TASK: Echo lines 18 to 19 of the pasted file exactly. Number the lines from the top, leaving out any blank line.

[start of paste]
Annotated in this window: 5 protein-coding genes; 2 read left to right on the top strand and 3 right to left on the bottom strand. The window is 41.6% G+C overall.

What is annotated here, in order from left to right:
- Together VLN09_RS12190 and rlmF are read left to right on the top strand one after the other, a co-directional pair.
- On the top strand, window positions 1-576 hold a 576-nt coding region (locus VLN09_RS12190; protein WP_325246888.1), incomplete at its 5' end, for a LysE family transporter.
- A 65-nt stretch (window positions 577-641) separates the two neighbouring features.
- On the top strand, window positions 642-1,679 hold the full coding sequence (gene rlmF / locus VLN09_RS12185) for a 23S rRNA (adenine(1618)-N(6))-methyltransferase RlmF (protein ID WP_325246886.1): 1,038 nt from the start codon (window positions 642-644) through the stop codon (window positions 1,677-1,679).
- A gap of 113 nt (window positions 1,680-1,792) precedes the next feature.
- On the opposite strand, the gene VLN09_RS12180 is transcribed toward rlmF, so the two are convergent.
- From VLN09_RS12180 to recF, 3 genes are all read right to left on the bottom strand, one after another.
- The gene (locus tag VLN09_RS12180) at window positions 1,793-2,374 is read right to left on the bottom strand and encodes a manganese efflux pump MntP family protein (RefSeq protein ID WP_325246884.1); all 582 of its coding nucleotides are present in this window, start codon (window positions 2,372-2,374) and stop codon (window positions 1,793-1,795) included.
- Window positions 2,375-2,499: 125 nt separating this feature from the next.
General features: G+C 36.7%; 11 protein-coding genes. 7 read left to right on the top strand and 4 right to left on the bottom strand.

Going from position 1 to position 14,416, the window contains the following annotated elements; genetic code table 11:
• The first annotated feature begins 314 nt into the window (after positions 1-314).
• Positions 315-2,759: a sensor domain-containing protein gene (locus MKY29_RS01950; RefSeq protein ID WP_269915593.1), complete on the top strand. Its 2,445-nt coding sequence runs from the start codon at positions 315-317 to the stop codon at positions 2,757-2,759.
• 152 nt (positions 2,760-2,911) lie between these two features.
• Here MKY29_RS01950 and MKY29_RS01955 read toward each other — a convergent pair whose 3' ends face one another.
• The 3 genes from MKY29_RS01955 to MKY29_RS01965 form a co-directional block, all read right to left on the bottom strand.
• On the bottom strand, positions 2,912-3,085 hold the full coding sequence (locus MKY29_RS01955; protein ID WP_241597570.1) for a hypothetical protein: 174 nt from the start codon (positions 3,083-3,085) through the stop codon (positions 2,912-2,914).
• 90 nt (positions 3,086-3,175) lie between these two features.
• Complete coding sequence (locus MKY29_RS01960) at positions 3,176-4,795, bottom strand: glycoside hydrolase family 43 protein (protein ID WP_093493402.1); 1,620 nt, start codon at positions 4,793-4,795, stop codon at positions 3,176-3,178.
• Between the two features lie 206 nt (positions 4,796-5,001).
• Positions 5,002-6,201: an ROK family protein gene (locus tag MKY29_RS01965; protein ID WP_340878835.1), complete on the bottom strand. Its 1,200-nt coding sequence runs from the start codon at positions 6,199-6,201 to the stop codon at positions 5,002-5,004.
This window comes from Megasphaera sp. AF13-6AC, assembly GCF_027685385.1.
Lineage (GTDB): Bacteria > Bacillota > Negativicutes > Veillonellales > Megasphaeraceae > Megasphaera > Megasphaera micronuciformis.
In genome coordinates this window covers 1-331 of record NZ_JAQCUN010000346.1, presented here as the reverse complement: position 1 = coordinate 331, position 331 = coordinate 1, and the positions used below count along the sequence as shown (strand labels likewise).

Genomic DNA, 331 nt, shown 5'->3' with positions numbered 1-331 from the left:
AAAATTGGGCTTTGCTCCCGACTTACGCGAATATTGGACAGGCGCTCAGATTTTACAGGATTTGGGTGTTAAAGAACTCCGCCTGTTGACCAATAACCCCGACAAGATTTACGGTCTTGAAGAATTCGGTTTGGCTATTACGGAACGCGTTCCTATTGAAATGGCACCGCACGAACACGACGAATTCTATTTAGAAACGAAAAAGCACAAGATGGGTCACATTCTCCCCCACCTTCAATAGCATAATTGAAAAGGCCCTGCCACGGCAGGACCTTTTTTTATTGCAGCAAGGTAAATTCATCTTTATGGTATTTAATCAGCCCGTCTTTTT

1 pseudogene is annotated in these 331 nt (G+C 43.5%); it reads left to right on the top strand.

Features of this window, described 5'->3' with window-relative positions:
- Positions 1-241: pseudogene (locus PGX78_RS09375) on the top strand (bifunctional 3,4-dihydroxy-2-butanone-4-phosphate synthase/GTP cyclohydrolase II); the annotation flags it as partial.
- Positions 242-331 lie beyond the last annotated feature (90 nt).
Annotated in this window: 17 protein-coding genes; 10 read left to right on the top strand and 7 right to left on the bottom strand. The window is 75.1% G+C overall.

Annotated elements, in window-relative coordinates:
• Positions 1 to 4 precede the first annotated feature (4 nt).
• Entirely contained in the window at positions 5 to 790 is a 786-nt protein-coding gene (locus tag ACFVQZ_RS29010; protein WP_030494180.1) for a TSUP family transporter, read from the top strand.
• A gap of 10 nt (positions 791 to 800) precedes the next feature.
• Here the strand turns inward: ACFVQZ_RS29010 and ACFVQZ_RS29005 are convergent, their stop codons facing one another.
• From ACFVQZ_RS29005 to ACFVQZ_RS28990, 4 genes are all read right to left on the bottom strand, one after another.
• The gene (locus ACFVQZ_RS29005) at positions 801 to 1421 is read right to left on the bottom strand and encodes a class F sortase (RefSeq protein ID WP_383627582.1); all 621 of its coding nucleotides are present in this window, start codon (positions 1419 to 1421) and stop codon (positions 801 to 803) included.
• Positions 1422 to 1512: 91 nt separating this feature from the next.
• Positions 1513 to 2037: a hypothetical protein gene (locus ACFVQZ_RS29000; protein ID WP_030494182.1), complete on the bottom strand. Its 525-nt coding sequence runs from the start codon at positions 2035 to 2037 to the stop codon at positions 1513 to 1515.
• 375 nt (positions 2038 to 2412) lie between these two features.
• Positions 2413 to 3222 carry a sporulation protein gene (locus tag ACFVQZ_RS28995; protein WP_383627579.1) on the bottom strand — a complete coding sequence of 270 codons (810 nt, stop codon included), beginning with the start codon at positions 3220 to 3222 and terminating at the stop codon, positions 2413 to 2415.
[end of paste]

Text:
• The 3 genes from MKY29_RS01955 to MKY29_RS01965 form a co-directional block, all read right to left on the bottom strand.
• On the bottom strand, positions 2,912-3,085 hold the full coding sequence (locus MKY29_RS01955; protein ID WP_241597570.1) for a hypothetical protein: 174 nt from the start codon (positions 3,083-3,085) through the stop codon (positions 2,912-2,914).